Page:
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I shot a sage grouse a week ago, and I find myself turning this fact over and over in my head almost constantly in the days since then.
Sage grouse, you see, have been in the news a lot lately.
Fortunately, the most recent flush of stories have been guardedly positive about the fate of one of the American West’s most iconic birds. It seems that efforts to save the grouse by a coalition of environmentalists, government agencies, ranchers and oil and gas conglomerates have seen some gains.
But the sage grouse are not out of danger by any stretch of the imagination. Once millions of these gray ghosts roamed the sagebrush seas of the West, across 11 states from California to Colorado, down to New Mexico and up to Idaho, where I hunted them in the Owyhee River Wilderness last week. Now barely 400,000 birds remain.
Should the sage grouse be federally listed as a threatened or endangered species, all hunting would stop, of course.
But hunting is not the sage grouse’s problem. Bag limits on sage hens are extremely low – just one per day in Idaho, for example – and seasons are very, very short; in California, it lasts just two days. Our impact on the species is infinitesimal.
Habitat destruction is, as usual, the real enemy.
Overgrazing by cattle damages the sagebrush environment, but the grouse, more or less, have dealt with it. Worse has been the recent effect of increased oil and gas drilling, which breaks up their habitat into blocks seemingly large enough not to affect the birds. But whoever determined that was wrong.
The grouse have proven to be one of those species that cannot handle habitat fragmentation. They need vast, unbroken stretches of sage to thrive.
Oil and gas rigs are also noisy and disruptive, and have been shown to wreak havoc on these big birds.
All of this tempered my enthusiasm when I finally shot one.
Don’t get me wrong. I made a lovely passing shot with Tinkerbell, my little 20-gauge over-and-under Franchi, connecting on the first shots I’d fired since the end of duck season back in January.
I was stoked to shoot so well, happy to add another grouse to my list – it is a goal of mine to hunt (and eat) all the legal grouse in North America – and intrigued to cook this one, which was a smallish hen.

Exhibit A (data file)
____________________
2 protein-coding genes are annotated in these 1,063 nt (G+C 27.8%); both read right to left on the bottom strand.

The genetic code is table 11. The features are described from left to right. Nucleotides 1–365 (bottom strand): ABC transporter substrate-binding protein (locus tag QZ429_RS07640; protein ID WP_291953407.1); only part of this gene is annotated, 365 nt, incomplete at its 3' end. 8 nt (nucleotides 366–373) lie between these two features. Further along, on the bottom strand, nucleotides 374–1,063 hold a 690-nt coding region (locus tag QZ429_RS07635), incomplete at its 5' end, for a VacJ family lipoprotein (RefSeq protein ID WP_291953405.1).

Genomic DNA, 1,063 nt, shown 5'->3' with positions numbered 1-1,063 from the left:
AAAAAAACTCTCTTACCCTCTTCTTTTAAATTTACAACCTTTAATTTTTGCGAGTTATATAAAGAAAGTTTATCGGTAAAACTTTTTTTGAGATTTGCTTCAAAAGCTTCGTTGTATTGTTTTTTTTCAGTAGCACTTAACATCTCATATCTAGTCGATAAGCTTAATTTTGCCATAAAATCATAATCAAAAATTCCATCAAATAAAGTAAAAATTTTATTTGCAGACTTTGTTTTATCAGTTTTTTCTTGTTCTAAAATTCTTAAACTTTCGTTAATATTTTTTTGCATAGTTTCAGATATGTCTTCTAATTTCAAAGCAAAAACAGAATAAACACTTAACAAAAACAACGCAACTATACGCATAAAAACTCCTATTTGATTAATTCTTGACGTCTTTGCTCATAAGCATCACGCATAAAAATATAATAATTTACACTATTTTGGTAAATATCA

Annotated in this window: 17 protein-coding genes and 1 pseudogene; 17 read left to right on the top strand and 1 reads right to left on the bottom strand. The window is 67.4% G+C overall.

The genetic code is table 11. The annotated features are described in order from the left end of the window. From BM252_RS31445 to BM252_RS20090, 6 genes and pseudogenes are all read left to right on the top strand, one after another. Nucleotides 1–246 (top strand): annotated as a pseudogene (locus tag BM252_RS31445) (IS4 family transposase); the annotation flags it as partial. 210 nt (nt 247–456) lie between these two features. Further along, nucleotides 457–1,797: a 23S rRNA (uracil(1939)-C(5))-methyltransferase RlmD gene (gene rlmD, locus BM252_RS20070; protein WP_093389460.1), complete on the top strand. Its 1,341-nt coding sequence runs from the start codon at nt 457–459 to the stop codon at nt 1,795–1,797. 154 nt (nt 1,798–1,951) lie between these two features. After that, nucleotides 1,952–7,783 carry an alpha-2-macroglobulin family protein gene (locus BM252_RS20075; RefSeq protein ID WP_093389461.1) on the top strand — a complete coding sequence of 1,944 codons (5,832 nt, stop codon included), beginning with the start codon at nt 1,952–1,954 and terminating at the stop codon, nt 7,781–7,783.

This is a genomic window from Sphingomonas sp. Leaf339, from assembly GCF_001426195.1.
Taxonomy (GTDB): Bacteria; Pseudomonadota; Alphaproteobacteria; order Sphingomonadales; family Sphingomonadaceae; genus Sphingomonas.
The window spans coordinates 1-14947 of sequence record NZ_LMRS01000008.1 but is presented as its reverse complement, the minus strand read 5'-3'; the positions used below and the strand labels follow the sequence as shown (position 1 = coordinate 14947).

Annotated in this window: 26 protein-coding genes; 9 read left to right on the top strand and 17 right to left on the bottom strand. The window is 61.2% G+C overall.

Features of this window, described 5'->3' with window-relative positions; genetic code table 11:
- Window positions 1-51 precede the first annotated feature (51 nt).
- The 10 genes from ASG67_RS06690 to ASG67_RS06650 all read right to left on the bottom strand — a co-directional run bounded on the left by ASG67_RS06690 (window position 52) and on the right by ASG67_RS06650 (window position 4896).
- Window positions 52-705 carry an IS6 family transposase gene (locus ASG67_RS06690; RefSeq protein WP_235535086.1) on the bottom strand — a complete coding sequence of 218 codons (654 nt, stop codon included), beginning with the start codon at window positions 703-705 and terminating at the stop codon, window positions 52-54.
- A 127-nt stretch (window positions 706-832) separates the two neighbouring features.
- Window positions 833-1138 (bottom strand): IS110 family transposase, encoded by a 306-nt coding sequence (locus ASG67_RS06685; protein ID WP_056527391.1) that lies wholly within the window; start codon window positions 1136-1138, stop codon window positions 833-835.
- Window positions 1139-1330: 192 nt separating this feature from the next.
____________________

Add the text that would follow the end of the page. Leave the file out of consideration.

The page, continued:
More on the cooking later. Suffice to say for now that sage grouse is unjustly maligned as table fare.
Yes, I am happy I got a sage hen, especially since the effort required almost 10 miles of walking the high desert above 5000 feet. But the next morning, before dawn, when we got up to chase them again, all three of us passed. My friend Randy went off to try to kill a deer with his recurve bow. His brother Chris slept in. And me?
Well, I’d done what I’d come to do. I’d come to sage grouse country, one of America’s many glorious landscapes, to live inside it, even for just a day or two. I’d seen several dozen sage grouse, and had shot one — a perfect one for the table, to boot. I found myself singularly uninterested in killing another.
At least for a while.
Grouse hold my heart closely within their claws.
If I were allowed to hunt only one animal for the rest of my life, it would be the grouse. Pushed to a single species, I’d waffle like a senator between choosing the various mountain grouse of the West – blues, sooties, sprucies – and the ruffed grouse that are the pulse of the Eastern forests.
Each grouse represents the unspoiled within its home terrain. North America has its grouse of the woods (ruffed), its grouse of the shortgrass prairie (sharp-tailed), the tall grass prairie (prairie chicken), the snowy north (ptarmigan), the conifer cathedrals of the Western mountains (blues), the trackless Boreal Forest (spruce) – even the tropical jungles on the Mexican border has its grouse-like bird, the mysterious chachalaca.
The sage grouse represents the vast American desert. They strut and chatter in the background of our great Western sagebrush sea, alongside the antelope, the mule deer, the coyote, the raven and the jackrabbit.
To lose them is to lose an icon. Allowing the sage grouse to go extinct would wound this land in the same way the loss of the heath hen wounded our Eastern meadows. Walking where there are no grouse is walking in a lesser, tainted place.
So as a hunter, as a being who removes even one grouse from the landscape, I feel the urge to do my bit, however small, to give back to that sagebrush sea.
As it happens, there is a group that exists solely to protect the grouse of America’s open places, the North American Grouse Partnership. If you hunt sage hens or sharpies, or ptarmigan or prairie chickens, I urge you to consider dropping the $35 to become a member. (The ruffed grouse have their own group, the Ruffed Grouse Society.)
Whatever you do, the most important thing is to cherish these hunts. A sage grouse hunt may be a calorie negative endeavor, but it is one to be savored every bit as much as a freezer-filling adventure chasing caribou or moose or elk.
And when you do sit down to that ceremonial meal of a lovely little sage hen, linger on its flavor: It is a taste of a very special corner of America.
NEXT: On Eating Sage Grouse